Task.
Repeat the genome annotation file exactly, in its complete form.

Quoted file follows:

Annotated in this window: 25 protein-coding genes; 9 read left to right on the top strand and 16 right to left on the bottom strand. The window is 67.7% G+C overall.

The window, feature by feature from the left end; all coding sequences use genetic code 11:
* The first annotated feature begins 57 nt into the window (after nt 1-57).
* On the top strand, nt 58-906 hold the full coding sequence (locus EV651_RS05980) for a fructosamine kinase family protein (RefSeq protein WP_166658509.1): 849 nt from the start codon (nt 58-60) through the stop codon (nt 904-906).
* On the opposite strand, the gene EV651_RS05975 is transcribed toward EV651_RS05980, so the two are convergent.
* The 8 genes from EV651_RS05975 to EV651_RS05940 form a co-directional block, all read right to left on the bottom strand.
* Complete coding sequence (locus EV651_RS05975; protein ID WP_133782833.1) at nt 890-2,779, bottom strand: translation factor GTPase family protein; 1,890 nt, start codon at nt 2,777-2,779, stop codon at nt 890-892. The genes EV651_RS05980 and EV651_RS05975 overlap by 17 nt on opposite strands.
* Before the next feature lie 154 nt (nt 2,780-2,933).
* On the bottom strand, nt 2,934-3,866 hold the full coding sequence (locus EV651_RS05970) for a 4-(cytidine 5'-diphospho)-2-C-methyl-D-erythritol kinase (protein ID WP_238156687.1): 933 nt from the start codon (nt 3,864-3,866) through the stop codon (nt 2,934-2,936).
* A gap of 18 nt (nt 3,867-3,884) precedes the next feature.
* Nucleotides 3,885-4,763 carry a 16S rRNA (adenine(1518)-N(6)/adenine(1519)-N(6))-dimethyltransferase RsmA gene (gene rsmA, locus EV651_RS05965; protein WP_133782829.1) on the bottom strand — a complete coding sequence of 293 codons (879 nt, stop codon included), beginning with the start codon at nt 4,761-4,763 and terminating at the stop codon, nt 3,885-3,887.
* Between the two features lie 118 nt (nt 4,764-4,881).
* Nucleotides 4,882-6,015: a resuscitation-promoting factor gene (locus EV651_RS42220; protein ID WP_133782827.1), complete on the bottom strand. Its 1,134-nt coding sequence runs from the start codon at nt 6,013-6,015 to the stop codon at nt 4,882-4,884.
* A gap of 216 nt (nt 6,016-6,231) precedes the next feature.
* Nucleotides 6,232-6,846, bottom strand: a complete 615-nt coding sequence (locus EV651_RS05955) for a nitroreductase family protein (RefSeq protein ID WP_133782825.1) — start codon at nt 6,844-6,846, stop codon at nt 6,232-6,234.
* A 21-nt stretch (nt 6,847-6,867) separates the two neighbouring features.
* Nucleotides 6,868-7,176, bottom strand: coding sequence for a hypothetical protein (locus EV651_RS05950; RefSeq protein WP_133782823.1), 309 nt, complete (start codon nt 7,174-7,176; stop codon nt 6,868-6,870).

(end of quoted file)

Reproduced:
Annotated in this window: 25 protein-coding genes; 9 read left to right on the top strand and 16 right to left on the bottom strand. The window is 67.7% G+C overall.

The window, feature by feature from the left end; all coding sequences use genetic code 11:
* The first annotated feature begins 57 nt into the window (after nt 1-57).
* On the top strand, nt 58-906 hold the full coding sequence (locus EV651_RS05980) for a fructosamine kinase family protein (RefSeq protein WP_166658509.1): 849 nt from the start codon (nt 58-60) through the stop codon (nt 904-906).
* On the opposite strand, the gene EV651_RS05975 is transcribed toward EV651_RS05980, so the two are convergent.
* The 8 genes from EV651_RS05975 to EV651_RS05940 form a co-directional block, all read right to left on the bottom strand.
* Complete coding sequence (locus EV651_RS05975; protein ID WP_133782833.1) at nt 890-2,779, bottom strand: translation factor GTPase family protein; 1,890 nt, start codon at nt 2,777-2,779, stop codon at nt 890-892. The genes EV651_RS05980 and EV651_RS05975 overlap by 17 nt on opposite strands.
* Before the next feature lie 154 nt (nt 2,780-2,933).
* On the bottom strand, nt 2,934-3,866 hold the full coding sequence (locus EV651_RS05970) for a 4-(cytidine 5'-diphospho)-2-C-methyl-D-erythritol kinase (protein ID WP_238156687.1): 933 nt from the start codon (nt 3,864-3,866) through the stop codon (nt 2,934-2,936).
* A gap of 18 nt (nt 3,867-3,884) precedes the next feature.
* Nucleotides 3,885-4,763 carry a 16S rRNA (adenine(1518)-N(6)/adenine(1519)-N(6))-dimethyltransferase RsmA gene (gene rsmA, locus EV651_RS05965; protein WP_133782829.1) on the bottom strand — a complete coding sequence of 293 codons (879 nt, stop codon included), beginning with the start codon at nt 4,761-4,763 and terminating at the stop codon, nt 3,885-3,887.
* Between the two features lie 118 nt (nt 4,764-4,881).
* Nucleotides 4,882-6,015: a resuscitation-promoting factor gene (locus EV651_RS42220; protein ID WP_133782827.1), complete on the bottom strand. Its 1,134-nt coding sequence runs from the start codon at nt 6,013-6,015 to the stop codon at nt 4,882-4,884.
* A gap of 216 nt (nt 6,016-6,231) precedes the next feature.
* Nucleotides 6,232-6,846, bottom strand: a complete 615-nt coding sequence (locus EV651_RS05955) for a nitroreductase family protein (RefSeq protein ID WP_133782825.1) — start codon at nt 6,844-6,846, stop codon at nt 6,232-6,234.
* A 21-nt stretch (nt 6,847-6,867) separates the two neighbouring features.
* Nucleotides 6,868-7,176, bottom strand: coding sequence for a hypothetical protein (locus EV651_RS05950; RefSeq protein WP_133782823.1), 309 nt, complete (start codon nt 7,174-7,176; stop codon nt 6,868-6,870).